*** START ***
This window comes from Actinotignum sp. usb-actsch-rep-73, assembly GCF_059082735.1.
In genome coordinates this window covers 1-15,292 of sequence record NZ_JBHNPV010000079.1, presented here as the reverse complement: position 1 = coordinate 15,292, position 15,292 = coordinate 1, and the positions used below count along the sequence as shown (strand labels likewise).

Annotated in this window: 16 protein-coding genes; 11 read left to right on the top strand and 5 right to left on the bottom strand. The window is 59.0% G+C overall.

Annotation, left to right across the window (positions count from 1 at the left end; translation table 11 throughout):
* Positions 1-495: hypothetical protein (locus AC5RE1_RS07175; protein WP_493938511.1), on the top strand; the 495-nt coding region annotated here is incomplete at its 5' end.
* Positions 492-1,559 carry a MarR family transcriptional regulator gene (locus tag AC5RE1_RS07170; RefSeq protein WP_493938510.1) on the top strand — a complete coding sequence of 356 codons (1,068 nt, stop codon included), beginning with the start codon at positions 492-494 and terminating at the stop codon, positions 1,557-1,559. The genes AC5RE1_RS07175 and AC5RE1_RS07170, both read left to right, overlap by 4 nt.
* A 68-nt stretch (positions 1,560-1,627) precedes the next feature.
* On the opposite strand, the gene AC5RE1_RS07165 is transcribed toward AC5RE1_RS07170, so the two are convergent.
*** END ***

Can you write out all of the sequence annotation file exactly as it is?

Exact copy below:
This window comes from Actinotignum sp. usb-actsch-rep-73, assembly GCF_059082735.1.
In genome coordinates this window covers 1-15,292 of sequence record NZ_JBHNPV010000079.1, presented here as the reverse complement: position 1 = coordinate 15,292, position 15,292 = coordinate 1, and the positions used below count along the sequence as shown (strand labels likewise).

Annotated in this window: 16 protein-coding genes; 11 read left to right on the top strand and 5 right to left on the bottom strand. The window is 59.0% G+C overall.

Annotation, left to right across the window (positions count from 1 at the left end; translation table 11 throughout):
* Positions 1-495: hypothetical protein (locus AC5RE1_RS07175; protein WP_493938511.1), on the top strand; the 495-nt coding region annotated here is incomplete at its 5' end.
* Positions 492-1,559 carry a MarR family transcriptional regulator gene (locus tag AC5RE1_RS07170; RefSeq protein WP_493938510.1) on the top strand — a complete coding sequence of 356 codons (1,068 nt, stop codon included), beginning with the start codon at positions 492-494 and terminating at the stop codon, positions 1,557-1,559. The genes AC5RE1_RS07175 and AC5RE1_RS07170, both read left to right, overlap by 4 nt.
* A 68-nt stretch (positions 1,560-1,627) precedes the next feature.
* On the opposite strand, the gene AC5RE1_RS07165 is transcribed toward AC5RE1_RS07170, so the two are convergent.